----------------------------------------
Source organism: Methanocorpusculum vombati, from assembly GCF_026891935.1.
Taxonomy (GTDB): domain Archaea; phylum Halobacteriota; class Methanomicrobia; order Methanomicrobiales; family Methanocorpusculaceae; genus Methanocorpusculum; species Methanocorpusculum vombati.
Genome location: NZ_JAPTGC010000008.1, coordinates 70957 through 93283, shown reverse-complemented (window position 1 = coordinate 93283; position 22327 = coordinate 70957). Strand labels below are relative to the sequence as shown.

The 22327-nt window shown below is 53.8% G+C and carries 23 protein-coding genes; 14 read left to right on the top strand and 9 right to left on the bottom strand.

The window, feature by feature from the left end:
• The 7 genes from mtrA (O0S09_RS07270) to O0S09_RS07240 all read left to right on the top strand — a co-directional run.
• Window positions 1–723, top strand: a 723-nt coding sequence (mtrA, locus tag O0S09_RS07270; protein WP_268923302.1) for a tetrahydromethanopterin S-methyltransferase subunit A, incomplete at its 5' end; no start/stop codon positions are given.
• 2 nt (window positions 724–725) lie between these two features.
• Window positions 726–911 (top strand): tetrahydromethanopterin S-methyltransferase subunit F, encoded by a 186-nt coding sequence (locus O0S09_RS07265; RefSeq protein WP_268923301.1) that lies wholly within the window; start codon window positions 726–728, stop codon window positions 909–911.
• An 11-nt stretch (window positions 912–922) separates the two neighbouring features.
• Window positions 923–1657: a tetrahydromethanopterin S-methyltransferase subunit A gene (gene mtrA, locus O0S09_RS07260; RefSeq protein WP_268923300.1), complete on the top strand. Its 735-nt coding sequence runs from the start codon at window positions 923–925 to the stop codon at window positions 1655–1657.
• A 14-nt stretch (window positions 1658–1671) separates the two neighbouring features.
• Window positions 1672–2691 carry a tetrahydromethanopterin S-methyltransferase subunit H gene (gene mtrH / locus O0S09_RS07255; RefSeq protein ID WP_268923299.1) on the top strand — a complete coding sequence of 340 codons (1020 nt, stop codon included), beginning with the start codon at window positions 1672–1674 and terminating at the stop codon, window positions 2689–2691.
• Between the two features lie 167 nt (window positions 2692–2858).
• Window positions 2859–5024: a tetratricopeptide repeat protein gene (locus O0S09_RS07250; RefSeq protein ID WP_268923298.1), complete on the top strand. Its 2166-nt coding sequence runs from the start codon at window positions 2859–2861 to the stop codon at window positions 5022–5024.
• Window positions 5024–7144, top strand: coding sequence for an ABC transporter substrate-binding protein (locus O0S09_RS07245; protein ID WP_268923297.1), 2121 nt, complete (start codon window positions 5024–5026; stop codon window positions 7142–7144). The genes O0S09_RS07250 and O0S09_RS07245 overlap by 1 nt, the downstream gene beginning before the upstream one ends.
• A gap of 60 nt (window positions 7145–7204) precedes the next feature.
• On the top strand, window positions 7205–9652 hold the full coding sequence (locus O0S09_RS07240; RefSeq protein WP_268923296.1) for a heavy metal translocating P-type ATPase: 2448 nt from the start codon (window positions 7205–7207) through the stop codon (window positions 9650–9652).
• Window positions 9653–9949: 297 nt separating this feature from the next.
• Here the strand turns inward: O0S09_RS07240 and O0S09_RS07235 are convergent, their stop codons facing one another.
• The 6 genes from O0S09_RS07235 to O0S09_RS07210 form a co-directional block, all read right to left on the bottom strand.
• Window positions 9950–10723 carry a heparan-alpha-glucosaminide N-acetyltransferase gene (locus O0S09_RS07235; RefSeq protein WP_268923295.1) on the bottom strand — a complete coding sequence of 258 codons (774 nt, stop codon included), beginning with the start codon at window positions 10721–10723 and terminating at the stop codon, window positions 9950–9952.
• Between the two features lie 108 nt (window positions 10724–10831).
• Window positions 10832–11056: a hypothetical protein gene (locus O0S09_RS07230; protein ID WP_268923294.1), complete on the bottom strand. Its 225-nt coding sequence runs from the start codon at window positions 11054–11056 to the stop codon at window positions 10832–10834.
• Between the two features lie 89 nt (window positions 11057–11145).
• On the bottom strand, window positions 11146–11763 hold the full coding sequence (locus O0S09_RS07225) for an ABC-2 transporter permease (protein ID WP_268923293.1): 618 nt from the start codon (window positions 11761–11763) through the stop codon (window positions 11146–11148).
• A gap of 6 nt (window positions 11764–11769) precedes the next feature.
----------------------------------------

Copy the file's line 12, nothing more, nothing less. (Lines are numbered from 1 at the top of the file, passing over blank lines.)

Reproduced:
• A 14-nt stretch (window positions 1658–1671) separates the two neighbouring features.